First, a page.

Princess May of Teck was married to Prince George, Duke of York, in 1893. During the next twenty years she was to accompany her husband on three major Empire tours. On the death of Queen Victoria in January 1901, the Prince of Wales ascended the throne as King Edward VII, and his son became Duke of Cornwall and York; from March to November of that year he undertook a voyage on HMS Ophir which included Australia, New Zealand and Canada, as well as smaller places en route. On his return, Prince George was created Prince of Wales. From October 1905 to April 1906 the Prince and Princess paid a visit to India and Burma, on HMS Renown. Princess May prepared conscientiously for this undertaking, reading widely, and she found the sub-continent an astounding revelation. It would be no exaggeration to say that Princess May fell in love with India (James Pope-Hennessy Queen Mary (1959), p 396-397) The Prince of Wales became King George V on the death of his father in 1910, and decided to return to India for a Coronation Durbar as Emperor of India in 1911; the King and Queen left England in November and returned in February 1912. She died in 1953.
This collection forms part of the Queen Mary Collection on India. There are 29 albums. The collection falls into several groups:
1: Visit of the Prince of Wales (later King Edward VII) to India in 1875-1876.;
2 and 3 Malta and Ceylon on the Royal Tour 1901.;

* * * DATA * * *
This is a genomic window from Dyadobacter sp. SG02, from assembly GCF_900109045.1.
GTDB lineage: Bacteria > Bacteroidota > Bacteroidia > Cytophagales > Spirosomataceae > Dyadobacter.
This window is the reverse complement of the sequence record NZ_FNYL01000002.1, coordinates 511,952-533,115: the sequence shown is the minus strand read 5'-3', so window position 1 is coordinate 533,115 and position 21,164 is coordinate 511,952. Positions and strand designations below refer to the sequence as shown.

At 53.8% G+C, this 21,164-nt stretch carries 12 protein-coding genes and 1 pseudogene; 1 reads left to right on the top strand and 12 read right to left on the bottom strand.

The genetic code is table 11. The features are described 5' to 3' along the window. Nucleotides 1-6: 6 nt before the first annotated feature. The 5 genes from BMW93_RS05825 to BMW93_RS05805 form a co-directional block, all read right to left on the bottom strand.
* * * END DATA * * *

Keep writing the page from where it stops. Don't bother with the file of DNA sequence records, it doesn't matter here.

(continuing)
4-19 and 29; Visit to India in 1905-1906.
The main record is in albums 6 and 7 where there are 688 photographs with some captions written by the Prince of Wales. This includes scenes of the tour itself and also a large number of professional photographs of buildings and places visited.
Also relating to the entire tour are album 8, which appears to be a professionally prepared and titled volume, album 9, a collection of photographs taken and presented by Sir Charles Cust, and 4 and 5 which are two albums of architectural views from places visited during the tour.
Number 10 has views of the Royal Train and 11-19 and 29 related to particular places visited.
The lists for numbers 6 and 7 have been cross-referred to other albums at appropriate places;
20-23: Delhi Durbar tour of 1911-1912. 20 is a substantial collection with 520 prints covering the whole tour and the other three albums relate to other aspects.;
24 and 25 Collection of 140 photographs of India and Ceylon, probably all dating from 1916;
26: Photographs of Hindu rites;
27: Photographs of drawings of buildings planned for New Delhi;
28: album of photographs recording the unveiling of a statute of King George at Kalutara, South Ceylon, 1916.
In keeping with the status of the royal travellers, the most distinguished photographers available were selected to record the visit to the sub-continent and to have their work bound into handsome presentation souvenir volumes.
QM 2 records a visit to Ceylon which took place in 1901, a few years before the majority of the events recorded in the collection, but as with the main Indian tours the most respected photographer was chosen to compile the album of 58 platinum prints of views in the island. Not only were most of the prints taken by the firm of W.L.H. Skeen and Co., active in Ceylon since the very early 1860s, but the letterpress sections were produced by another section of the family, the Government printer George J.A. Skeen.
On the same visit (en route to Australia) the Duke and Duchess of Malta briefly visited Malta and here also they were presented with an album of views prepared by Richard Ellis, a prestigious and long-established local firm.